Grantee in the News | Dec 2023

First Woman on Supreme Court Sandra Day O’Connor Will be Remembered as Founder of iCivics

Originally published on iCivics

CAMBRIDGE, MASS. — As the nation mourns the passing of former U.S. Supreme Court Justice Sandra Day O’Connor, she will be remembered not just for her seminal work with the Court, but as the founder of a movement to revitalize civic education.

Appointed to the U.S. Supreme Court in 1981 by Ronald Reagan, O’Connor was known as a moderate and master of intelligent compromise. When she retired in 2006, O’Connor began work on what she would see as her true legacy—ensuring that millions of young Americans were educated on how our government works and empowered to become informed and engaged participants in our self-governing society.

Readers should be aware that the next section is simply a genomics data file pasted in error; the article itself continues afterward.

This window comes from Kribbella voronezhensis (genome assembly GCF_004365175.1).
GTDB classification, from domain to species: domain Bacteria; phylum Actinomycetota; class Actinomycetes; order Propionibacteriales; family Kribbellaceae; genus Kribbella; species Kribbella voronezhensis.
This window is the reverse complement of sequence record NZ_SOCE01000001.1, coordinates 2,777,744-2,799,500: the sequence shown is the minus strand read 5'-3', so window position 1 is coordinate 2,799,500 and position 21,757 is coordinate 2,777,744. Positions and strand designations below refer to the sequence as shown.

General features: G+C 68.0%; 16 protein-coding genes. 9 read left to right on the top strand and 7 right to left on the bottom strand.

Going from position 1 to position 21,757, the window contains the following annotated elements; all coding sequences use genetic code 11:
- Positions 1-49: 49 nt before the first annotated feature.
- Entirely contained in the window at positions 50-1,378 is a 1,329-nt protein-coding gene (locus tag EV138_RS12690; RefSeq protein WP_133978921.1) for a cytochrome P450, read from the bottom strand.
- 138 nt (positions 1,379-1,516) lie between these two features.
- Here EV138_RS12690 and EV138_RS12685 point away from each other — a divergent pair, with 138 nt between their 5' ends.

In 2009, O’Connor founded the nonprofit iCivics with the goal of transforming civic education for every student in the United States. iCivics started this work by creating innovative, engaging online games and resources. All iCivics content is completely free and nonpartisan—and is now used by up to 9 million students and 145,000 teachers annually.

Remembered as a trailblazer for her work on the Court, it was the path Justice O’Connor blazed after she retired from the U.S. Supreme Court—as a pioneer in advancing civic education—that she stated both privately and publicly was what she considered her true legacy.

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